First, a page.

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Opioid Overdose: How to Spot the Signs and Act

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Background and Aims: Due to the significant rise in opioid use and fatal opioid overdoses, an opioid reversal agent naloxone has been made available to the public through standing orders at Arizona pharmacies. The aim of this project is to

Background and Aims: Due to the significant rise in opioid use and fatal opioid overdoses, an opioid reversal agent naloxone has been made available to the public through standing orders at Arizona pharmacies. The aim of this project is to implement a virtual naloxone education program to increase community knowledge of opioid addiction, opioid overdose, and opioid overdose response. Design: Utilized a one group, pretest-posttest design utilizing Brief Opioid Overdose Knowledge (BOOK) screening tool. Participants recruited through Mesa Community College website as an online event open to students, staff, and public. Setting: Online WebEx event through Mesa Community College. Intervention: Presented a 45-minute educational PowerPoint on opioids, opioid overdose, and opioid overdose response with a 15-minute question answer session. Participants: A total of 67 people attended the online event, 38 participated in pre-test and 19 participated in post-test survey. Demographics included 73.7% female, 55.3% between ages 18-30, 86.7% identify as white/Caucasian, and 92% signed up with a community college email address. Findings: Statistically significant results, with alpha value of 0.05, t(13) = -3.99, p = .002, d=1.07. Conclusions: Implementing an online education session is associated with increased knowledge on opioid use, opioid overdose, and opioid overdose response. Implementing community-based education programs may increase knowledge on opioid overdose prevention and community intervention.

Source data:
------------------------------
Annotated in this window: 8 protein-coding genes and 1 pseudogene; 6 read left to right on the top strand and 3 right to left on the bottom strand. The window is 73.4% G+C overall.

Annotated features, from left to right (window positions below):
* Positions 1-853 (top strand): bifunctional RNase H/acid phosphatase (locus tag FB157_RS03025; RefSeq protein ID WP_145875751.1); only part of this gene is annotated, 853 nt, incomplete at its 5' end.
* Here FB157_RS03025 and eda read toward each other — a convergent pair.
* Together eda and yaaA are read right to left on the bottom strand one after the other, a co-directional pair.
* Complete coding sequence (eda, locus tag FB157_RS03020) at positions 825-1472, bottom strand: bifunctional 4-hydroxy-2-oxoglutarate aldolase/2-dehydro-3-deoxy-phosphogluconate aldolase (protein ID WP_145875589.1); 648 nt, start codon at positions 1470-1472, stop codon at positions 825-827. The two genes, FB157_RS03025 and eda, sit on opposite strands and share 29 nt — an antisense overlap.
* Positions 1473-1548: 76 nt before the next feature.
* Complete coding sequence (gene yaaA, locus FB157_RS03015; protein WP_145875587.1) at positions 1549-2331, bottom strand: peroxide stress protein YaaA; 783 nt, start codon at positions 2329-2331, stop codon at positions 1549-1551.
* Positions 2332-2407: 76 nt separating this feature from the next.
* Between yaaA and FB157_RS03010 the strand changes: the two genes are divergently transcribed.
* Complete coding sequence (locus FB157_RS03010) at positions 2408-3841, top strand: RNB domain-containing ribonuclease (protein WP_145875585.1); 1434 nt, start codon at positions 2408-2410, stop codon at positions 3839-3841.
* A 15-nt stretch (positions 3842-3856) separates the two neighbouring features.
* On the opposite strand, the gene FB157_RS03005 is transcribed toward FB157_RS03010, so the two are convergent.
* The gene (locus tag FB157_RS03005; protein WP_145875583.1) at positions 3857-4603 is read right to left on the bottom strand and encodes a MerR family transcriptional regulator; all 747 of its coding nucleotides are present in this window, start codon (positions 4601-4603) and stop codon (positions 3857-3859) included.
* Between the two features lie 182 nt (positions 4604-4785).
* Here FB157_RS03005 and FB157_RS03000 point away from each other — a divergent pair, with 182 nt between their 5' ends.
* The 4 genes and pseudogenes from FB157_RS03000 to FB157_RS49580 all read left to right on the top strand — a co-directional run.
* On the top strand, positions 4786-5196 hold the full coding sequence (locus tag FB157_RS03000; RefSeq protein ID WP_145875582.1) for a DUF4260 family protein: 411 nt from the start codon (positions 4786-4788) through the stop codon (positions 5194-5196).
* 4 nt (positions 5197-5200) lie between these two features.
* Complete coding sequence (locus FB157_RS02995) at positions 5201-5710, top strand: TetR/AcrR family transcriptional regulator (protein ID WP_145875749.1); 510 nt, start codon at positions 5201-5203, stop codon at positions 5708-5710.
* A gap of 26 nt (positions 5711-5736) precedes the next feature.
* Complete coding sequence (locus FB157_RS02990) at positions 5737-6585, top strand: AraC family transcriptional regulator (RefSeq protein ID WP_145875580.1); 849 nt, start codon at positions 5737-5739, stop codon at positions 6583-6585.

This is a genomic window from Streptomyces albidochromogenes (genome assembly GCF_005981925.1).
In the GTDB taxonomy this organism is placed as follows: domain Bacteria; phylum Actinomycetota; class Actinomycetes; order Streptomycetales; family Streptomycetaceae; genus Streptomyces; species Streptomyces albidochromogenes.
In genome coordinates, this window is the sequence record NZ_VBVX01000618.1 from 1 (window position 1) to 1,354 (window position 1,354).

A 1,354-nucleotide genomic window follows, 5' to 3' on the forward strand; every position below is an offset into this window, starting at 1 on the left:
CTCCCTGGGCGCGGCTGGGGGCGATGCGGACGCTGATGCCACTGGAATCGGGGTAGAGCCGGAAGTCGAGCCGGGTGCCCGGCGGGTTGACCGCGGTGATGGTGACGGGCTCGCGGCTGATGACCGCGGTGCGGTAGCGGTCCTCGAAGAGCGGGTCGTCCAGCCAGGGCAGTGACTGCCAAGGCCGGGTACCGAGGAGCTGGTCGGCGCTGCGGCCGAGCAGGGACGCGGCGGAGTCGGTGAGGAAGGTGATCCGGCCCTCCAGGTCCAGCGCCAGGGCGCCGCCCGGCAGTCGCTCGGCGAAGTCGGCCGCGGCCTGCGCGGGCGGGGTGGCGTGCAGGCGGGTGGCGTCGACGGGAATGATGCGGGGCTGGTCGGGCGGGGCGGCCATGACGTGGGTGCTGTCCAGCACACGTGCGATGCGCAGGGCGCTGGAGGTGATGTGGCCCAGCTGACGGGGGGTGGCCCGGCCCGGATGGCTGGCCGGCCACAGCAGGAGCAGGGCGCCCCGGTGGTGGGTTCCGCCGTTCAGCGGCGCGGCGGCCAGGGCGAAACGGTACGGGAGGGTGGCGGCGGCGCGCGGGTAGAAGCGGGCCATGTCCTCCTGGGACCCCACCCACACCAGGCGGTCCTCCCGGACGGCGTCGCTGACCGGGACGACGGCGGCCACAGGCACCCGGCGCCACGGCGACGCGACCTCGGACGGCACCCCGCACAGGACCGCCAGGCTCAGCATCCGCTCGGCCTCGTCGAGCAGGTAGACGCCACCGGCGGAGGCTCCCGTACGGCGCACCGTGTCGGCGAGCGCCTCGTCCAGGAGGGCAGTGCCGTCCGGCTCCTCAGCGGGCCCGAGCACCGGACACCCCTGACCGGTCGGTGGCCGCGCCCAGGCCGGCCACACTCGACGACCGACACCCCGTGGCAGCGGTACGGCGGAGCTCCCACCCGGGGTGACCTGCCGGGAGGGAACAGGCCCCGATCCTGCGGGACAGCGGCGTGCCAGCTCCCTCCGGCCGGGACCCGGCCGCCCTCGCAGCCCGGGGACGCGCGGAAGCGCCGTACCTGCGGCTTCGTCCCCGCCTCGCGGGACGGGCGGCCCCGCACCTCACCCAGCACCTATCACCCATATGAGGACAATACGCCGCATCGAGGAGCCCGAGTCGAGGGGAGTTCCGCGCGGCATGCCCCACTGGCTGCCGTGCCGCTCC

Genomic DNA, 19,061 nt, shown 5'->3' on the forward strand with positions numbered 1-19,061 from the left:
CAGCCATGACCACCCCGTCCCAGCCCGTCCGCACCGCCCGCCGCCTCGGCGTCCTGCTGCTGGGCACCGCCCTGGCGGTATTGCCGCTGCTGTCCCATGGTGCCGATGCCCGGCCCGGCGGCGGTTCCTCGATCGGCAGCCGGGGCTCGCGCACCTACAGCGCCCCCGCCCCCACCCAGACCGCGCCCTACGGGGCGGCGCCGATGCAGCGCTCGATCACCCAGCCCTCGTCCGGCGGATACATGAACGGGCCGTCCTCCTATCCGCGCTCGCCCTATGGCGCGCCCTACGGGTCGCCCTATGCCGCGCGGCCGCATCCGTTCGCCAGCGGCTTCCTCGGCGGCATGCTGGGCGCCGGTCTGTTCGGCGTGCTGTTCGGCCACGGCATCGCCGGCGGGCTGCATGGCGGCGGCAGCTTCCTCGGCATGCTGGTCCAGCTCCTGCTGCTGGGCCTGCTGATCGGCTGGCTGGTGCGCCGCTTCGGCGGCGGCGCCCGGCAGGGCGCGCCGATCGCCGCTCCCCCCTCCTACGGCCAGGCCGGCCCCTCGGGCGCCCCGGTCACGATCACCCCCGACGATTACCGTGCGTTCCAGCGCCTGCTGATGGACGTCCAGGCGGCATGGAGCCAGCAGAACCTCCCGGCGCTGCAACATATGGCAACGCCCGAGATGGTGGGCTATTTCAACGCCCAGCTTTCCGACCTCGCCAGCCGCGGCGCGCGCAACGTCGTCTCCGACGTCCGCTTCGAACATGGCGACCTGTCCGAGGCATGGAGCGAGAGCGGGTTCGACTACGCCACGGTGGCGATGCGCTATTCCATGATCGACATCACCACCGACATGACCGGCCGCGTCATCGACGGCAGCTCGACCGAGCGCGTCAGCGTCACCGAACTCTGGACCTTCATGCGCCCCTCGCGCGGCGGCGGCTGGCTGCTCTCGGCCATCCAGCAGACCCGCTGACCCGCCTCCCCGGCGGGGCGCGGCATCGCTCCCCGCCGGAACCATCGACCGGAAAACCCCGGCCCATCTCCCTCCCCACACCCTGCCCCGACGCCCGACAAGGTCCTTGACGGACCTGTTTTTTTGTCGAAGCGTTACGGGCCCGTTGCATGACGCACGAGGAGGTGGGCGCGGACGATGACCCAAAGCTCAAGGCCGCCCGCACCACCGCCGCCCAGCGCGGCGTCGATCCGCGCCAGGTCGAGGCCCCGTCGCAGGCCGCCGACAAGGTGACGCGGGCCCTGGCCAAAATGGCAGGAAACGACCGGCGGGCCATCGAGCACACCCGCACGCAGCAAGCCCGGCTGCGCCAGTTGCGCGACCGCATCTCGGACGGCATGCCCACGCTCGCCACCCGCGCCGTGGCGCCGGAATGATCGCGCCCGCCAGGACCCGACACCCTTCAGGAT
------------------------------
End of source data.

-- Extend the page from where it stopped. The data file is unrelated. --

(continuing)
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2021-04-27